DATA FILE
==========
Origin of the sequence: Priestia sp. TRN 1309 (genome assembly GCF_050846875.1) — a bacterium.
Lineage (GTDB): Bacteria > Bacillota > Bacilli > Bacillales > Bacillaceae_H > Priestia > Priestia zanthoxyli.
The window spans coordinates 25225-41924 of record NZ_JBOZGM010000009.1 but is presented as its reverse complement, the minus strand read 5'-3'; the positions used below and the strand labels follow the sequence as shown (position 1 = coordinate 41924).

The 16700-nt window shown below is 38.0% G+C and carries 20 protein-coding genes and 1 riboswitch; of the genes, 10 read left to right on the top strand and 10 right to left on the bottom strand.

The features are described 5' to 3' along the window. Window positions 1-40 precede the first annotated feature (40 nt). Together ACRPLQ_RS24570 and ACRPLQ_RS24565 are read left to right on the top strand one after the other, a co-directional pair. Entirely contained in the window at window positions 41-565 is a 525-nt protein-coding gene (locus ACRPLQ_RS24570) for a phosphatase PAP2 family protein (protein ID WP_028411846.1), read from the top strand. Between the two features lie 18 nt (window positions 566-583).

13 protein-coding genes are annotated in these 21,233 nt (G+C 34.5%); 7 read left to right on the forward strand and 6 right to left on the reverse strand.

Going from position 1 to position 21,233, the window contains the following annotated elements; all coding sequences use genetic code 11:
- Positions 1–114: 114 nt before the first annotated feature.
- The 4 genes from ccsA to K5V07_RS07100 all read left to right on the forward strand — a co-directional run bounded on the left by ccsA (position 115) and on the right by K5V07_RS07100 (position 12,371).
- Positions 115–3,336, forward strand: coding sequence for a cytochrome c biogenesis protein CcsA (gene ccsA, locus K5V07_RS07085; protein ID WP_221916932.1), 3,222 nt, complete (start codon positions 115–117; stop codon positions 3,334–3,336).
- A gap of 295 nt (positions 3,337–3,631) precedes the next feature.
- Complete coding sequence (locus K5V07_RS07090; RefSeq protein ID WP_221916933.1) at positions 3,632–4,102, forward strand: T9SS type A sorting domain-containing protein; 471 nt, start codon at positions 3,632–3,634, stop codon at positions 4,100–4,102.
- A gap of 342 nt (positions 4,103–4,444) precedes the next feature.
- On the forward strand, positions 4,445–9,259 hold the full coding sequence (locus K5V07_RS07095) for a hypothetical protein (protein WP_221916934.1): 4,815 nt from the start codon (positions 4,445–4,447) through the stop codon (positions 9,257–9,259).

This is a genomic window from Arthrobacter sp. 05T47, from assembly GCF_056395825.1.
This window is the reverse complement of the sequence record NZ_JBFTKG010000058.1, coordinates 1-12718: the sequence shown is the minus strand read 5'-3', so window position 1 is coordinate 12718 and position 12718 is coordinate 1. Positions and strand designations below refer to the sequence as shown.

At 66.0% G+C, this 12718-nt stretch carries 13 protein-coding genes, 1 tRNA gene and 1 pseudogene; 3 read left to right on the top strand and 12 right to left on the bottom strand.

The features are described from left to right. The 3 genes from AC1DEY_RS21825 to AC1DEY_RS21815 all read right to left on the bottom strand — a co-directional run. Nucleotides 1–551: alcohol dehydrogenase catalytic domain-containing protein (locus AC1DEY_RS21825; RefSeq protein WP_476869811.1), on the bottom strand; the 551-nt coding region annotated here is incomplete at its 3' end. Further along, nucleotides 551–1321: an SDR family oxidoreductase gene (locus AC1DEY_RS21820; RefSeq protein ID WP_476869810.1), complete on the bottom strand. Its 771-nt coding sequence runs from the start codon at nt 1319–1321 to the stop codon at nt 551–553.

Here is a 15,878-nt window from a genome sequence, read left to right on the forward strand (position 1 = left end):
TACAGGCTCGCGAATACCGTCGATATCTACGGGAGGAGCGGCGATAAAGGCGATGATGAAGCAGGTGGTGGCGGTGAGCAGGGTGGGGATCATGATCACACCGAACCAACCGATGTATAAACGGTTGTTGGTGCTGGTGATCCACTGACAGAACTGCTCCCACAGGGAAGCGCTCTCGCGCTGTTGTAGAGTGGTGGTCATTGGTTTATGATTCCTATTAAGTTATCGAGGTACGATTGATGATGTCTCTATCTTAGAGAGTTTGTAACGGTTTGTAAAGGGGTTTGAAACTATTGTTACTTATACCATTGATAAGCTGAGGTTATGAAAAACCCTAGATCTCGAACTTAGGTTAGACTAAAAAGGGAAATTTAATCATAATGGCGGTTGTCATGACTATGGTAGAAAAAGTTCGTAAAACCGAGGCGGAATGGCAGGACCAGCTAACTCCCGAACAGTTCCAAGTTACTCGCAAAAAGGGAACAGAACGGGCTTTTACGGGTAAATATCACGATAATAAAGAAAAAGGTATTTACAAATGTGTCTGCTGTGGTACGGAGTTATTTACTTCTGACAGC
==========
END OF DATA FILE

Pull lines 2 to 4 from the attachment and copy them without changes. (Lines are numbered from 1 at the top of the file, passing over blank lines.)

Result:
Lineage (GTDB): Bacteria > Bacillota > Bacilli > Bacillales > Bacillaceae_H > Priestia > Priestia zanthoxyli.
The window spans coordinates 25225-41924 of record NZ_JBOZGM010000009.1 but is presented as its reverse complement, the minus strand read 5'-3'; the positions used below and the strand labels follow the sequence as shown (position 1 = coordinate 41924).

The 16700-nt window shown below is 38.0% G+C and carries 20 protein-coding genes and 1 riboswitch; of the genes, 10 read left to right on the top strand and 10 right to left on the bottom strand.